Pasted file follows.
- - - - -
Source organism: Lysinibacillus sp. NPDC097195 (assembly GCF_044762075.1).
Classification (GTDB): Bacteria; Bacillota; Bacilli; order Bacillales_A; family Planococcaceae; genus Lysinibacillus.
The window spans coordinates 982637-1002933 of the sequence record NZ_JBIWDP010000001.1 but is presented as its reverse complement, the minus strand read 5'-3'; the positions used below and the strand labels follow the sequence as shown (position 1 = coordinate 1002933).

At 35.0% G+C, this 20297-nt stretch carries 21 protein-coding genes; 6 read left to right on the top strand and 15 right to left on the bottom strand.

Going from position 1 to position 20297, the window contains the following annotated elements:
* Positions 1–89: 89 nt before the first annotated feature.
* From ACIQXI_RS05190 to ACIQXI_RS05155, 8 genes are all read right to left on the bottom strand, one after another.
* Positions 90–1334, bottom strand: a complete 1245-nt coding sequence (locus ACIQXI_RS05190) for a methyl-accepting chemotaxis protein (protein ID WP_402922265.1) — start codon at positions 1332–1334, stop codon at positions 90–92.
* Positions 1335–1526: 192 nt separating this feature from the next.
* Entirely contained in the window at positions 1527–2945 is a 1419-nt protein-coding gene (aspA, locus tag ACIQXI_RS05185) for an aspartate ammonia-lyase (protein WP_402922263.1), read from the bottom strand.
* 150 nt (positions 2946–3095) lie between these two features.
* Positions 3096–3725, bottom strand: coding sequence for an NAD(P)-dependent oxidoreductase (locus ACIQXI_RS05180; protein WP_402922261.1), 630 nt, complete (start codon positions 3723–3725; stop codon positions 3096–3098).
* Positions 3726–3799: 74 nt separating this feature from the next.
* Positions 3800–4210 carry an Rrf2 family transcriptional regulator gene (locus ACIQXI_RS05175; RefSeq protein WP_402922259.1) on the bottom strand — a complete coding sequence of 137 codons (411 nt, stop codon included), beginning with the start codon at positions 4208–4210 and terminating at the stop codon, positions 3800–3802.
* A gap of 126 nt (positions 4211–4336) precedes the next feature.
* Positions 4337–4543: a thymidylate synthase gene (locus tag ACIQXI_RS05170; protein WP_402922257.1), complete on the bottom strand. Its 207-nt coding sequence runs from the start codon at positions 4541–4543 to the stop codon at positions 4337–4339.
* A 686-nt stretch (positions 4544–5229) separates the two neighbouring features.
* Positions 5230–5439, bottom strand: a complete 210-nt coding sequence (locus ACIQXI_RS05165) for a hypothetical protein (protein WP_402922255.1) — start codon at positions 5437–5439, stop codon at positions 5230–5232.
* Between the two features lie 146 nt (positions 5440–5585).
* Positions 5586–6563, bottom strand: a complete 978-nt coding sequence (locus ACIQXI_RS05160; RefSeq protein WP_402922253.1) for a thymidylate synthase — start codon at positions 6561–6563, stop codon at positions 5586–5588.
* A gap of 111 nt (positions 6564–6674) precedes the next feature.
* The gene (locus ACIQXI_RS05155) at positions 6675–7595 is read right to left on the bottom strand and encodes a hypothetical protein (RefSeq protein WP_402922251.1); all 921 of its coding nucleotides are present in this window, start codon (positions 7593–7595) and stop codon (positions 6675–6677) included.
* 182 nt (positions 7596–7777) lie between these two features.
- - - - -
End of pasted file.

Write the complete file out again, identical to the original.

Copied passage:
Source organism: Lysinibacillus sp. NPDC097195 (assembly GCF_044762075.1).
Classification (GTDB): Bacteria; Bacillota; Bacilli; order Bacillales_A; family Planococcaceae; genus Lysinibacillus.
The window spans coordinates 982637-1002933 of the sequence record NZ_JBIWDP010000001.1 but is presented as its reverse complement, the minus strand read 5'-3'; the positions used below and the strand labels follow the sequence as shown (position 1 = coordinate 1002933).

At 35.0% G+C, this 20297-nt stretch carries 21 protein-coding genes; 6 read left to right on the top strand and 15 right to left on the bottom strand.

Going from position 1 to position 20297, the window contains the following annotated elements:
* Positions 1–89: 89 nt before the first annotated feature.
* From ACIQXI_RS05190 to ACIQXI_RS05155, 8 genes are all read right to left on the bottom strand, one after another.
* Positions 90–1334, bottom strand: a complete 1245-nt coding sequence (locus ACIQXI_RS05190) for a methyl-accepting chemotaxis protein (protein ID WP_402922265.1) — start codon at positions 1332–1334, stop codon at positions 90–92.
* Positions 1335–1526: 192 nt separating this feature from the next.
* Entirely contained in the window at positions 1527–2945 is a 1419-nt protein-coding gene (aspA, locus tag ACIQXI_RS05185) for an aspartate ammonia-lyase (protein WP_402922263.1), read from the bottom strand.
* 150 nt (positions 2946–3095) lie between these two features.
* Positions 3096–3725, bottom strand: coding sequence for an NAD(P)-dependent oxidoreductase (locus ACIQXI_RS05180; protein WP_402922261.1), 630 nt, complete (start codon positions 3723–3725; stop codon positions 3096–3098).
* Positions 3726–3799: 74 nt separating this feature from the next.
* Positions 3800–4210 carry an Rrf2 family transcriptional regulator gene (locus ACIQXI_RS05175; RefSeq protein WP_402922259.1) on the bottom strand — a complete coding sequence of 137 codons (411 nt, stop codon included), beginning with the start codon at positions 4208–4210 and terminating at the stop codon, positions 3800–3802.
* A gap of 126 nt (positions 4211–4336) precedes the next feature.
* Positions 4337–4543: a thymidylate synthase gene (locus tag ACIQXI_RS05170; protein WP_402922257.1), complete on the bottom strand. Its 207-nt coding sequence runs from the start codon at positions 4541–4543 to the stop codon at positions 4337–4339.
* A 686-nt stretch (positions 4544–5229) separates the two neighbouring features.
* Positions 5230–5439, bottom strand: a complete 210-nt coding sequence (locus ACIQXI_RS05165) for a hypothetical protein (protein WP_402922255.1) — start codon at positions 5437–5439, stop codon at positions 5230–5232.
* Between the two features lie 146 nt (positions 5440–5585).
* Positions 5586–6563, bottom strand: a complete 978-nt coding sequence (locus ACIQXI_RS05160; RefSeq protein WP_402922253.1) for a thymidylate synthase — start codon at positions 6561–6563, stop codon at positions 5586–5588.
* A gap of 111 nt (positions 6564–6674) precedes the next feature.
* The gene (locus ACIQXI_RS05155) at positions 6675–7595 is read right to left on the bottom strand and encodes a hypothetical protein (RefSeq protein WP_402922251.1); all 921 of its coding nucleotides are present in this window, start codon (positions 7593–7595) and stop codon (positions 6675–6677) included.
* 182 nt (positions 7596–7777) lie between these two features.